Pediatricians group backs circumcisions
Policy update states benefits outweigh risks
CHICAGO – The nation’s most influential pediatricians group says the health benefits of circumcision in newborn boys outweigh any risks, adding that insurance companies should pay for it.
In its latest policy statement on circumcision, a procedure that has been declining nationwide, the American Academy of Pediatrics moves closer to an endorsement but says the decision should be up to parents.
“It’s not a verdict from on high,” said policy co-author Dr. Andrew Freedman. “There’s not a one-size-fits-all-answer.” But from a medical standpoint, circumcision’s benefits in reducing risk of disease outweigh its small risks, said Freedman, a pediatric urologist in Los Angeles.
Recent research bolstering evidence that circumcision reduces chances of infection with HIV and other sexually spread diseases, urinary tract infections and penis cancer influenced the academy to update their 13-year-old policy.
Their old stance said potential medical benefits were not sufficient to warrant recommending routinely circumcising newborn boys. The new one says, “The benefits of newborn male circumcision justify access to this procedure for those families who choose it.” The academy also says pain relief stronger than a sugar-coated pacifier is essential, usually an injection to numb the area.
The federal Centers for Disease Control and Convention has estimated circumcision costs range from about $200 to $600 nationwide. Coverage varies among insurers, and several states have stopped Medicaid funding for circumcisions.
The new policy was published online today in Pediatrics. It comes amid ongoing debate over whether circumcision is medically necessary or a cosmetic procedure that critics say amounts to genital mutilation. Activists favoring a circumcision ban made headway in putting it to a vote last year in San Francisco but a judge later knocked the measure off the city ballot, ruling that regulating medical procedures is up to the state, not city officials.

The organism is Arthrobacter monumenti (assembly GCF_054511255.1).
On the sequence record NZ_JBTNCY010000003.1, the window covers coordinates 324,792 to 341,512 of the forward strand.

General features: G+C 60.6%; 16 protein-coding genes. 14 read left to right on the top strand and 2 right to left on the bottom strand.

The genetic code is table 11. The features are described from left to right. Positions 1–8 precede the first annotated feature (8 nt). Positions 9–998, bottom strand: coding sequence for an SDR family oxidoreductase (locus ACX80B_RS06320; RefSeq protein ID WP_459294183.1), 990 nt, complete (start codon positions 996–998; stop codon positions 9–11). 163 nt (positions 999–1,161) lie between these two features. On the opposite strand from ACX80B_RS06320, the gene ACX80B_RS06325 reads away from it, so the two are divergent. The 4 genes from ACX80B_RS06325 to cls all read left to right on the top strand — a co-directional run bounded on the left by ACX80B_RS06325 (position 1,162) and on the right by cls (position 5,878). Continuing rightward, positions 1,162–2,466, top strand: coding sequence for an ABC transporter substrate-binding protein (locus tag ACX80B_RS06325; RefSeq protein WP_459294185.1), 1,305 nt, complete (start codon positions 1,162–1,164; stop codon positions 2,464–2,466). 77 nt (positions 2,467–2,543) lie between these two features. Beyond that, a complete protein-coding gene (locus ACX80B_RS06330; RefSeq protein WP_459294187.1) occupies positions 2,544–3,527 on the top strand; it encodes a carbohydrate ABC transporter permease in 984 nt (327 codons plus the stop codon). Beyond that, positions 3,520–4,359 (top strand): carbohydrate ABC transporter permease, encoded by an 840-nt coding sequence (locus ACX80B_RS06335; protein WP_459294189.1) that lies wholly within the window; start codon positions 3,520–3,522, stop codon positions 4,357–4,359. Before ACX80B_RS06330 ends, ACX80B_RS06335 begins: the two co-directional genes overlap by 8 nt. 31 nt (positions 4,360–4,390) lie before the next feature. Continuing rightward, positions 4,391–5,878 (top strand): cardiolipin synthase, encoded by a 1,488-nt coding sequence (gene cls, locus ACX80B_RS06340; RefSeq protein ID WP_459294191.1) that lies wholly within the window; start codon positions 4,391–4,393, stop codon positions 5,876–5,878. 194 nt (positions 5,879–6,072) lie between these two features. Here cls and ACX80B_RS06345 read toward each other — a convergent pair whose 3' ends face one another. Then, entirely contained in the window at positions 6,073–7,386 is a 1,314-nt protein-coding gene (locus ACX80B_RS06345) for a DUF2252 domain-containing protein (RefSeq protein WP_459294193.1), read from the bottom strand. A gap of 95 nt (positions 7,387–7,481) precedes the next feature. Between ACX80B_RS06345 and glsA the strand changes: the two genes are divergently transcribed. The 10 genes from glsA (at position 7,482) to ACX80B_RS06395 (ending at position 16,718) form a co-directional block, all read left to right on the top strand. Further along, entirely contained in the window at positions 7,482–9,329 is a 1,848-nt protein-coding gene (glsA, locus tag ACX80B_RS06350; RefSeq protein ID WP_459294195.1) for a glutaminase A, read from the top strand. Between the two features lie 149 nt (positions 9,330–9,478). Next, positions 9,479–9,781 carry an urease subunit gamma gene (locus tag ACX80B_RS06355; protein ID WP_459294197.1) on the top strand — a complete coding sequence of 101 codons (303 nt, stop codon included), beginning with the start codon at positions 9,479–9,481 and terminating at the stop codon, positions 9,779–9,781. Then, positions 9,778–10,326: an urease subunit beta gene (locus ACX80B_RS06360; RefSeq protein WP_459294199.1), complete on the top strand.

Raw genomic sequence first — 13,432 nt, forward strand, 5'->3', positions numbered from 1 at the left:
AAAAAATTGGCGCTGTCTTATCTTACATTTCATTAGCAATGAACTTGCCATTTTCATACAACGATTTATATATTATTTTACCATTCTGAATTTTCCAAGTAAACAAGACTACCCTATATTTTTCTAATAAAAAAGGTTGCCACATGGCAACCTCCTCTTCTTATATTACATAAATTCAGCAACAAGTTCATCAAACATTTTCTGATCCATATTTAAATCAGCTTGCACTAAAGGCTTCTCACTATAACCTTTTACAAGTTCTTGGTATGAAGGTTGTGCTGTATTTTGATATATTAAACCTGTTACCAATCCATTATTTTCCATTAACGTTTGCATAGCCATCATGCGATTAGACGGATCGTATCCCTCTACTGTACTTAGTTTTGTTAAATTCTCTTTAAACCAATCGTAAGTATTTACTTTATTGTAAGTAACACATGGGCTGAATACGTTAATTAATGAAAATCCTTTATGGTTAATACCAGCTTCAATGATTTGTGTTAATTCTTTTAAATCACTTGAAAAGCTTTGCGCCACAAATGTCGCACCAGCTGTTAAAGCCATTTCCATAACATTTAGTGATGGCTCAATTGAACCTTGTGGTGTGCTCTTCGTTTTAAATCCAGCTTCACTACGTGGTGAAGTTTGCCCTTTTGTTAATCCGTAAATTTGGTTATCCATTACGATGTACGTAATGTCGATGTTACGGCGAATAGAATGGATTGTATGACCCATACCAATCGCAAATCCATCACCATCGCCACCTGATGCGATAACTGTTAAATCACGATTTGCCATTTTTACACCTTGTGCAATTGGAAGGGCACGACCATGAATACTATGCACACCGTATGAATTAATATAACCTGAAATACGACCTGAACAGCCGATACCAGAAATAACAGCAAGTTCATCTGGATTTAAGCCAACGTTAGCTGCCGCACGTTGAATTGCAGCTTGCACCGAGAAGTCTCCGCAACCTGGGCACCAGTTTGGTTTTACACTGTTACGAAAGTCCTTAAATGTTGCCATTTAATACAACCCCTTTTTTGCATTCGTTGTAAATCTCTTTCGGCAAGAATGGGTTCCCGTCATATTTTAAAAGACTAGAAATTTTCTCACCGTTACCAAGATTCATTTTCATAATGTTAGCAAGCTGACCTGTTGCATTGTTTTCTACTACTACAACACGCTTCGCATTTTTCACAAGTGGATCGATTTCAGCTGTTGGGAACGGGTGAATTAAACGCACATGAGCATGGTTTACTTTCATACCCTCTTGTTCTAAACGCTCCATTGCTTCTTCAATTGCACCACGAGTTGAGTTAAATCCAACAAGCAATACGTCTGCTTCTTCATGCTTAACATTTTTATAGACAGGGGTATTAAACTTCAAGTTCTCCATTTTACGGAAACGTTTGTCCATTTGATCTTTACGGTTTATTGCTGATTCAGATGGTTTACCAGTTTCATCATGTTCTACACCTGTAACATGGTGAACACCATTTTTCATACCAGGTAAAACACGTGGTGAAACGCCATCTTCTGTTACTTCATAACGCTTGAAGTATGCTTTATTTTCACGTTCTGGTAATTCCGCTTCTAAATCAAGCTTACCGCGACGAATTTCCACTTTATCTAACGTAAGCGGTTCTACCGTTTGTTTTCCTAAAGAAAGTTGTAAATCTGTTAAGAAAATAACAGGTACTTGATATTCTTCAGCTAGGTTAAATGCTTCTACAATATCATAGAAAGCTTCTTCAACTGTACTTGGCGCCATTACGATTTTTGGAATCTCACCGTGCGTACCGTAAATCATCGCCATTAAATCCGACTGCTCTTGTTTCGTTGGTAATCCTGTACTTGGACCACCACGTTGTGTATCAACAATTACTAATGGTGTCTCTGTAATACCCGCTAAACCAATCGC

In Germany, Jewish and Muslim leaders have protested a regional court ruling in June that said circumcision amounts to bodily harm.
Meanwhile, a recent study projected that declining U.S. circumcision rates could add more than $4 billion in health care costs in coming years because of increased illness and infections.
Circumcision involves removing foreskin at the tip of the penis. The procedure can reduce germs that can grow underneath the foreskin, and complications, including bleeding and infection, are rare, the academy says.
Psychologist Ronald Goldman, director of an anti-circumcision group, the Circumcision Resource Center, said studies show circumcision causes loss of sexual satisfaction – a claim the academy said is not supported by the research it reviewed – and can be psychologically harming. Goldman contends that the academy’s new position is “out of step” with medical groups in other developed countries.
The American Congress of Obstetricians and Gynecologists took part in the research review that led to the new policy and has endorsed it. Circumcisions in hospitals are typically performed by obstetricians or pediatricians.
The CDC also participated in the review and will consider the academy’s updated policy in preparing its own recommendations, a CDC spokesman said. The agency has a fact sheet summarizing circumcision’s potential health benefits and risks but no formal guidelines.
The American Medical Association and American Academy of Family Physicians have neutral policies similar to the pediatrics academy’s previous position.
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